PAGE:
If you’ve got a way with words and expertise in a niche, there are plenty of sites that will pay for articles and content you write. Think of the sites you read regularly. What can you contribute to them that would be interesting? Research your niche and then look for ways to pitch articles. Many sites will simply have a submission or contact link in the footer. To get started, check out my full guide to becoming a freelance writer on the side and then submit your articles to places like Instash, Listverse, TopTenz, A List Apart, International Living, FundsforWriters, and Textbroker.


Note: Every now and then we will have a keyword with really high potential monthly earnings that just barely doesn’t qualify (like if there was just one website with a PageRank of 4 in the top 4 results and the rest were lower). In cases like this, I would keep the keyword on my spreadsheet instead of deleting it (and come back to it in the future once my website is bigger and stronger).
Linda Evenson has been a scopist for over 35 years and has been teaching others how to scope since 1999. In her course, you'll learn how to edit transcripts for court reporters. The full price of the course is $2,500, or you can pay in installments of 3, 5, 8, or 12-months. Want to know more about scoping? Linda offers a FREE seven-day intro course that sheds light on the profession, what it pays, and how to get clients.
While Etsy is fantastic for handmade goods that you’ve already created, if you’ve got killer designs that would look good on phone cases, t-shirts, or even wall hangings, pillows, and duvets, you can sell them on Society6 without paying anything to start. Society6 lets artists upload their designs and create their own shops where they choose what products their designs can be used on. That means one design can be used to make a whole range of awesome products that are printed and shipped on demand whenever someone buys from you. With top creators making thousands every month just from selling their designs.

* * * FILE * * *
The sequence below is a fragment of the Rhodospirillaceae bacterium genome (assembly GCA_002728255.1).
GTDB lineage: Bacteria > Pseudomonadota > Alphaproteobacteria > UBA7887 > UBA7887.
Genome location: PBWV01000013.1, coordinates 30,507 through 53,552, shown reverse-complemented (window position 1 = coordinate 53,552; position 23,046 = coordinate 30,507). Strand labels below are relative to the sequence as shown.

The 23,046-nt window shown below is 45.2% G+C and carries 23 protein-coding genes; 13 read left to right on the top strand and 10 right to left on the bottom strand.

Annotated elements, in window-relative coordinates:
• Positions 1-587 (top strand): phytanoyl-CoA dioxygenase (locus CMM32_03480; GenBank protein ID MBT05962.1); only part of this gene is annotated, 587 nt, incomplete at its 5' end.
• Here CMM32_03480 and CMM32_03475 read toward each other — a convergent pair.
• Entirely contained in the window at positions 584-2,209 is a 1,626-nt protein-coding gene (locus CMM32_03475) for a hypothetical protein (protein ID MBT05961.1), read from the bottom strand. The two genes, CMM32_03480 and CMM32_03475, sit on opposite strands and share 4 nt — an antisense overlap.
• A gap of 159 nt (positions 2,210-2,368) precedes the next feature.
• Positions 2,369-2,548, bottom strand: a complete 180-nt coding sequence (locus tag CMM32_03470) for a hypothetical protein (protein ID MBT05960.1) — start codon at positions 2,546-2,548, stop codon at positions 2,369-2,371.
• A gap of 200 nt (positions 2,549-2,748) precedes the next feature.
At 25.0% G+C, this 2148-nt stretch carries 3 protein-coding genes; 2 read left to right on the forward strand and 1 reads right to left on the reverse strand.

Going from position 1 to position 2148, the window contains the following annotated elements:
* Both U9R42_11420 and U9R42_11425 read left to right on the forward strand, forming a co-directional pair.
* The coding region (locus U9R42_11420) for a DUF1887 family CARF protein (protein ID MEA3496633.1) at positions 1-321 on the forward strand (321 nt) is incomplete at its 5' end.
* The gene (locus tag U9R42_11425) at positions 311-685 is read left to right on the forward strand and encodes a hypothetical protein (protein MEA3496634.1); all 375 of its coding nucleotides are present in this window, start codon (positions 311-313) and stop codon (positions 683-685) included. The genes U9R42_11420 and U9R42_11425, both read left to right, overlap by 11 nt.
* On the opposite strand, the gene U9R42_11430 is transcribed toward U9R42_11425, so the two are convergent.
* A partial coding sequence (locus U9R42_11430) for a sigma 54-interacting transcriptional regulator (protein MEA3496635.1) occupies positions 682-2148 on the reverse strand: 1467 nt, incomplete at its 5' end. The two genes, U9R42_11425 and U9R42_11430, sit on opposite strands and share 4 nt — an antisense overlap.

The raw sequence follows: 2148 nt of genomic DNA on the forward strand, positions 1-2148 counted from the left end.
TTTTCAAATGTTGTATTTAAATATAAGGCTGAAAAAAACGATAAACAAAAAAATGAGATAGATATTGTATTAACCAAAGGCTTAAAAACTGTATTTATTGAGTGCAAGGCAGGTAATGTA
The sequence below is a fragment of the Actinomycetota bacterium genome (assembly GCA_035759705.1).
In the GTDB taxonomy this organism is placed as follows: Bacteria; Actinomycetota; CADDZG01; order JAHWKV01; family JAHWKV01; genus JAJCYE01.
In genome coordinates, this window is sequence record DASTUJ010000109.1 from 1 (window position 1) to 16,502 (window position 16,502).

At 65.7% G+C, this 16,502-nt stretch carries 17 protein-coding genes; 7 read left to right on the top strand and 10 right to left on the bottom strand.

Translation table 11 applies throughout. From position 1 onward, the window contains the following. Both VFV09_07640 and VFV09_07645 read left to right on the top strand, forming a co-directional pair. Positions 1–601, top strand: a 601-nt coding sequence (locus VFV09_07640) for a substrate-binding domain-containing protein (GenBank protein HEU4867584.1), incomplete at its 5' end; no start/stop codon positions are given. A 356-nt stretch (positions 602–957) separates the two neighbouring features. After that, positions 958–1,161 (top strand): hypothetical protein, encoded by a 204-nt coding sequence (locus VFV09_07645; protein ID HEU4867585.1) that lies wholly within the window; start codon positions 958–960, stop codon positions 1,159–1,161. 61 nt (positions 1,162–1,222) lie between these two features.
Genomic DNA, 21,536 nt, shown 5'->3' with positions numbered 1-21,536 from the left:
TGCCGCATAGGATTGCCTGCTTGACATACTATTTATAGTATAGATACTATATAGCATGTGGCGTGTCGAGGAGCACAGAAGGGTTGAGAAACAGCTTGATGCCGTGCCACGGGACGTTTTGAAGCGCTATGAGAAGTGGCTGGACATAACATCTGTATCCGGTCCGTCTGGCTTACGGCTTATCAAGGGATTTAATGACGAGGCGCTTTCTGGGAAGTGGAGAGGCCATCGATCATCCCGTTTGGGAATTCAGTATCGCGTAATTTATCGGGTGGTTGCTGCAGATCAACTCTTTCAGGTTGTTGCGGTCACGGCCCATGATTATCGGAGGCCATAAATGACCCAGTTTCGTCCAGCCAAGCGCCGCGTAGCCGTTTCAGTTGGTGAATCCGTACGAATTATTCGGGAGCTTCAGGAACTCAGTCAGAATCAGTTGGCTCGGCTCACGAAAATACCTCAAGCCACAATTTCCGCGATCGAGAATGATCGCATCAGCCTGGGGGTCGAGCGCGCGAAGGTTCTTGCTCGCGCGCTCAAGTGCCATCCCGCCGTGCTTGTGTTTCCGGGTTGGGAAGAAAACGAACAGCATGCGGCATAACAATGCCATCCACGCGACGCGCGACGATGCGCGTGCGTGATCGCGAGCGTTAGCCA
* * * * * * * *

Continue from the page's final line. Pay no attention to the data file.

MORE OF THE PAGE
The second mistake worth mentioning is that my email list includes a lot of people who followed me when I wrote more about budgeting, so the match wasn’t 100% aligned. I’ve asked people to unsubscribe who aren’t into the new “design your dream life” theme of my blog, but many still remain. This is totally fine from a content perspective, but it just means that selling to this list is harder.
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